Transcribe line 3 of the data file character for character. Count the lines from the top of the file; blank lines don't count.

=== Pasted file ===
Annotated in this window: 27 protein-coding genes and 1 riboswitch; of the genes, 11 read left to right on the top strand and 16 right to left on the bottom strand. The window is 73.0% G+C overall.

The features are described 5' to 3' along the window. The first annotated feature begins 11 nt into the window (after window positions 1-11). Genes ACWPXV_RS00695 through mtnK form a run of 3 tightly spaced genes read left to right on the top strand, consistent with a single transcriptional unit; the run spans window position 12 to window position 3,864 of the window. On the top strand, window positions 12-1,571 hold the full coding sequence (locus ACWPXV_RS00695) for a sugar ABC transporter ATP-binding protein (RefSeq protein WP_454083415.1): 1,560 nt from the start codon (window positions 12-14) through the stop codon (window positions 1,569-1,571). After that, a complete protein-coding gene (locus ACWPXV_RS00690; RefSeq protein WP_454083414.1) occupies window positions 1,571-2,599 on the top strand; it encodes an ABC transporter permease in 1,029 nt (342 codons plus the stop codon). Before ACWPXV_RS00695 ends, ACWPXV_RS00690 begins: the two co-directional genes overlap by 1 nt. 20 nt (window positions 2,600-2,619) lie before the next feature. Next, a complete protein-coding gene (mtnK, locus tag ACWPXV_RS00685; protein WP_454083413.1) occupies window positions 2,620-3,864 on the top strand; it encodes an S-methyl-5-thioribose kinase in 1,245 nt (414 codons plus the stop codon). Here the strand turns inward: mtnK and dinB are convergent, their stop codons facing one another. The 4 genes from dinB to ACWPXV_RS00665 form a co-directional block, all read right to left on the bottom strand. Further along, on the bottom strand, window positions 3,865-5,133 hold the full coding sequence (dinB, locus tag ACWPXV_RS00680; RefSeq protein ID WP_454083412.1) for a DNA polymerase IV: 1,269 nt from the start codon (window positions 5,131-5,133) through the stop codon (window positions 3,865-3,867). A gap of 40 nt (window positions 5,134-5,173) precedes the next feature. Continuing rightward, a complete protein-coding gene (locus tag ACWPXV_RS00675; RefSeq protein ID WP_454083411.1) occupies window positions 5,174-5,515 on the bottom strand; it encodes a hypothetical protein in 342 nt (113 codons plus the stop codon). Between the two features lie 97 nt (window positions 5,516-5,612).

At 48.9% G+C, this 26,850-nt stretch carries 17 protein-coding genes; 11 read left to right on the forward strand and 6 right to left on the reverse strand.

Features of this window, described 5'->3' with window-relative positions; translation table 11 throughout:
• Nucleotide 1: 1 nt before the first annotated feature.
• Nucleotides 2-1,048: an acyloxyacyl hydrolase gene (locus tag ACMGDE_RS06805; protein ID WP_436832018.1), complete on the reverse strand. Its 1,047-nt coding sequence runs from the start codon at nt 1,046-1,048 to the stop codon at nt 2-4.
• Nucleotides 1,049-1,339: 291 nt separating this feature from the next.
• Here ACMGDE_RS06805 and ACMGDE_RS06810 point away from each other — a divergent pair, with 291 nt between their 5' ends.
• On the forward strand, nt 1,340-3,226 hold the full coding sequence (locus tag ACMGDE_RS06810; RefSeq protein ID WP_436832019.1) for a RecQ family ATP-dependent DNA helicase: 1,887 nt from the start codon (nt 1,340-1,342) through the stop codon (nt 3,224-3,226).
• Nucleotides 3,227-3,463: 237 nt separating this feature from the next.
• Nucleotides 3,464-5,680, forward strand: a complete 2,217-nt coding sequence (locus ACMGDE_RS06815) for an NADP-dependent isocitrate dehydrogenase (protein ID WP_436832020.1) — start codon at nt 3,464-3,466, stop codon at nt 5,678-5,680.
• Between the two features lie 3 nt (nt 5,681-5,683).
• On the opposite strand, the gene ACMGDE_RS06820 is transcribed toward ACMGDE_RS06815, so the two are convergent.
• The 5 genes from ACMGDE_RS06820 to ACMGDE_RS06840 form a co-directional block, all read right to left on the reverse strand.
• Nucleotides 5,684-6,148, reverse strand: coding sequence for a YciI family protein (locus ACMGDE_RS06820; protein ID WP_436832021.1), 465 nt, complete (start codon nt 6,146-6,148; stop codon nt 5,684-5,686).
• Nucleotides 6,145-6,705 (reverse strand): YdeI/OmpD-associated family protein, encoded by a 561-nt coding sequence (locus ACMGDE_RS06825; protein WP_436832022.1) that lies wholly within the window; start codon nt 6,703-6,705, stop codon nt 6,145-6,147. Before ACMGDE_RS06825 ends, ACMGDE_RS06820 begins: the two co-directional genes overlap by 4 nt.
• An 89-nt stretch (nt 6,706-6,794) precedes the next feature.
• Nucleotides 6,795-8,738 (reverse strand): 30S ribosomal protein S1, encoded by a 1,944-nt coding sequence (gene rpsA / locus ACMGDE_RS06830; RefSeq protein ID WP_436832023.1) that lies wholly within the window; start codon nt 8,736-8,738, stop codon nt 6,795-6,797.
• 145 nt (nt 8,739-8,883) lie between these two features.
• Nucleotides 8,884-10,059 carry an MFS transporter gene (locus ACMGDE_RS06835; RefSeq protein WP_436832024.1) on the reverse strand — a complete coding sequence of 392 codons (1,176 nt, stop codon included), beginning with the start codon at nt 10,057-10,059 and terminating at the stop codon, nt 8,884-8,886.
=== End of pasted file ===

At 48.9% G+C, this 26,850-nt stretch carries 17 protein-coding genes; 11 read left to right on the forward strand and 6 right to left on the reverse strand.